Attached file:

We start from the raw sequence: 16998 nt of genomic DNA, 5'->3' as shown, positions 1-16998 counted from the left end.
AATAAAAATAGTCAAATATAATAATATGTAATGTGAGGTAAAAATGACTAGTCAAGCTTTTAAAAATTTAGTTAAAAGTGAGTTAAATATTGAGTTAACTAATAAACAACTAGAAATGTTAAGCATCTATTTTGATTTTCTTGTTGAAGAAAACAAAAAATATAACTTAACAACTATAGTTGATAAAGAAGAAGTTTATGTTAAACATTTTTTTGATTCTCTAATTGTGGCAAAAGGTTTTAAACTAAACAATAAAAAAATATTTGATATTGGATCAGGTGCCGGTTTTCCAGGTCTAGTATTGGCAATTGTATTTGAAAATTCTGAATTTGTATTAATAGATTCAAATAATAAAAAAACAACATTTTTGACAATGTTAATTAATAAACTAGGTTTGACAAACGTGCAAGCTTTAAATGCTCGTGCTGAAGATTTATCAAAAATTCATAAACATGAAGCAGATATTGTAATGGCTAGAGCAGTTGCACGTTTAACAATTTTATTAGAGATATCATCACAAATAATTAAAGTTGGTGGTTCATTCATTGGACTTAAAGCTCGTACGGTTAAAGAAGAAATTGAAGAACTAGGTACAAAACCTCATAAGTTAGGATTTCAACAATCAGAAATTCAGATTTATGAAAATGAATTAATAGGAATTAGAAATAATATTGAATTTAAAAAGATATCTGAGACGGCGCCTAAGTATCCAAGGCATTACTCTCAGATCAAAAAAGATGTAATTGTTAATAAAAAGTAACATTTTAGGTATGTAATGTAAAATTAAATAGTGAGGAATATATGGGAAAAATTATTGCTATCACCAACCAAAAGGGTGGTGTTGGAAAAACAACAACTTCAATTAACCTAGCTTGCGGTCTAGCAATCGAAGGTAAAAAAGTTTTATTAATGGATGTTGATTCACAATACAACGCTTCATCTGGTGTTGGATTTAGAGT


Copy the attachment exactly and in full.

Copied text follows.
We start from the raw sequence: 16998 nt of genomic DNA, 5'->3' as shown, positions 1-16998 counted from the left end.
AATAAAAATAGTCAAATATAATAATATGTAATGTGAGGTAAAAATGACTAGTCAAGCTTTTAAAAATTTAGTTAAAAGTGAGTTAAATATTGAGTTAACTAATAAACAACTAGAAATGTTAAGCATCTATTTTGATTTTCTTGTTGAAGAAAACAAAAAATATAACTTAACAACTATAGTTGATAAAGAAGAAGTTTATGTTAAACATTTTTTTGATTCTCTAATTGTGGCAAAAGGTTTTAAACTAAACAATAAAAAAATATTTGATATTGGATCAGGTGCCGGTTTTCCAGGTCTAGTATTGGCAATTGTATTTGAAAATTCTGAATTTGTATTAATAGATTCAAATAATAAAAAAACAACATTTTTGACAATGTTAATTAATAAACTAGGTTTGACAAACGTGCAAGCTTTAAATGCTCGTGCTGAAGATTTATCAAAAATTCATAAACATGAAGCAGATATTGTAATGGCTAGAGCAGTTGCACGTTTAACAATTTTATTAGAGATATCATCACAAATAATTAAAGTTGGTGGTTCATTCATTGGACTTAAAGCTCGTACGGTTAAAGAAGAAATTGAAGAACTAGGTACAAAACCTCATAAGTTAGGATTTCAACAATCAGAAATTCAGATTTATGAAAATGAATTAATAGGAATTAGAAATAATATTGAATTTAAAAAGATATCTGAGACGGCGCCTAAGTATCCAAGGCATTACTCTCAGATCAAAAAAGATGTAATTGTTAATAAAAAGTAACATTTTAGGTATGTAATGTAAAATTAAATAGTGAGGAATATATGGGAAAAATTATTGCTATCACCAACCAAAAGGGTGGTGTTGGAAAAACAACAACTTCAATTAACCTAGCTTGCGGTCTAGCAATCGAAGGTAAAAAAGTTTTATTAATGGATGTTGATTCACAATACAACGCTTCATCTGGTGTTGGATTTAGAGT